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The following article was published in our local newspaper the Altoona Mirror, editor was President Bob Kutz

All Politics is local: The measuring stick I use to judge a President is Does he Keep His Promises? President Trump promised in 2016 to bring back the manufacturing jobs we lost to China here in Pennsylvania. That has notr happened, as a matter of fact we have lost over 1000 good family wage substaining manufacturing jobs here in Blair County, since our President took office. Joe Biden WILL bring jobs back for us here at home, that is why we in the AFL-CIO have promised our support for the Biden/Harris ticket.  and we are asking you consider  for Congress Todd Rowley as our current congressman supports the Trump administration and look what that has done for our local workers. I would ask you consider voting as if your job depends on whom wins, as it truly does!

The Blair Bedford Labor Council was not able to conduct the NALC food drive this year which normally nets us 27 tons of food that we distribute to five area food banks.

THE BLAIR BEDFORD CENTRAL LABOR COUNCIL CONDUCTED OUR FIRST FACE TO FACE MEETING LAST EVENING WITH FIFTEEN DELEGATES IN ATTENDANCE.

Karima Howard has been a member of Amalgamated Transit Union Local 85 for 21 years. Born in Aliquippa, she is a union steel mill baby.

As Hurricane Harvey and its remnants bring unprecedented flooding and damage to a huge portion of Texas, working people in the state are going above and beyond their duties to help one another.

In January, I was invited to serve on President Donald Trump’s manufacturing council, along with my boss, AFL-CIO President Richard Trumka. At the time, I was deputy chief of staff at the AFL-CIO (the largest federation of trade unions in America) and a spokesperson for the organization on trade, manufacturing, and economic policy. President Trumka and I agreed to serve because we believed — and still do — that working people should have a voice in crucial government decisions affecting their jobs, their lives, and their families.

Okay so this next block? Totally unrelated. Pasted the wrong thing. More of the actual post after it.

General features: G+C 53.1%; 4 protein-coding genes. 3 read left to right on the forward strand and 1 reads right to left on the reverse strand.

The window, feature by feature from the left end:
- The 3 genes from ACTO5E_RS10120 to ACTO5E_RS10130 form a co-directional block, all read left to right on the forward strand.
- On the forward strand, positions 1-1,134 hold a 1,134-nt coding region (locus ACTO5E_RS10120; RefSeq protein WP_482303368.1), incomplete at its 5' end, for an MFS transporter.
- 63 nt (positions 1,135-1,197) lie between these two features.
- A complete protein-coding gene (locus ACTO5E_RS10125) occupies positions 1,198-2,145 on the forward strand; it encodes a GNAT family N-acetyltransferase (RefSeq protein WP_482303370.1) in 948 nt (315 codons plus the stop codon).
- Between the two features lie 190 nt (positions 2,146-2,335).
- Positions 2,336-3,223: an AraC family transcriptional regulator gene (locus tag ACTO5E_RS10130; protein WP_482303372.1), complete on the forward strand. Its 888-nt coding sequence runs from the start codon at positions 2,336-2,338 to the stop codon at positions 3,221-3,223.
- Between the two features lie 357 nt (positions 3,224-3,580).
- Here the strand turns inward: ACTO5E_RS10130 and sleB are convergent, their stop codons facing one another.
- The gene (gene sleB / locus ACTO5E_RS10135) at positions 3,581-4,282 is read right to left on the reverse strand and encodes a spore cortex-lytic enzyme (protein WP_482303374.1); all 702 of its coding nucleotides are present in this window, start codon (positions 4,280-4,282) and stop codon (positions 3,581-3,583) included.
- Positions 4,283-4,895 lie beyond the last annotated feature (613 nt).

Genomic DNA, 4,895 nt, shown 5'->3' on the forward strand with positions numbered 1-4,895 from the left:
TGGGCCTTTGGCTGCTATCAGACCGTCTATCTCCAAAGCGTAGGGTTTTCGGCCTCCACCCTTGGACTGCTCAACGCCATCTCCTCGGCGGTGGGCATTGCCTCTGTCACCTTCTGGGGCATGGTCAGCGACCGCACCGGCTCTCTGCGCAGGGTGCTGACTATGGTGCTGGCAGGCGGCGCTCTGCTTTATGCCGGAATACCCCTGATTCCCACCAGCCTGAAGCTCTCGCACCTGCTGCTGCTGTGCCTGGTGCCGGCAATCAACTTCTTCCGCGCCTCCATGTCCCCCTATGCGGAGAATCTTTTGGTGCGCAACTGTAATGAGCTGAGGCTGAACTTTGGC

On Tuesday, President Donald Trump stood in the lobby of his tower on Fifth Avenue in Manhattan and again made excuses for bigotry and terrorism, effectively repudiating the remarks his staff wrote a day earlier in response to the white supremacist violence in Charlottesville, Va.
AFL-CIO president, Richard Trumka, published a new column on Huffington Post. He writes how Hillary roots for working people and why working people are championing her in tonight's presidential debate.

One night at his UPS job, Tefere Gebre's co-worker handed him some union material. 

“He told me that I’d get health care and vacation and other benefits by filling it out. I said, ‘Are you serious?’ I thought, ‘Hmm. Everyone should have that.’”

Tefere, the executive vice president of the AFL-CIO, has been a proud union member for most of his life, valuing the freedom of people to come together in union.

Growing up in rural Kentucky, Augusta Thomas witnessed the extreme measures elected officials would take to prevent African-American men from voting.
Culinary worker Brittany Bronson talks not only about the benefits of joining her union, but also about the opportunities being part of a unionized workforce offer women, particularly women who have long careers in the workforce.

Anniversaries can be celebratory or somber. Today we celebrate the 51st anniversary of the Voting Rights Act of 1965, and it is the kind of anniversary in which we hail the success of the act, while also acknowledging the deficiencies in our democracy that make the full act necessary.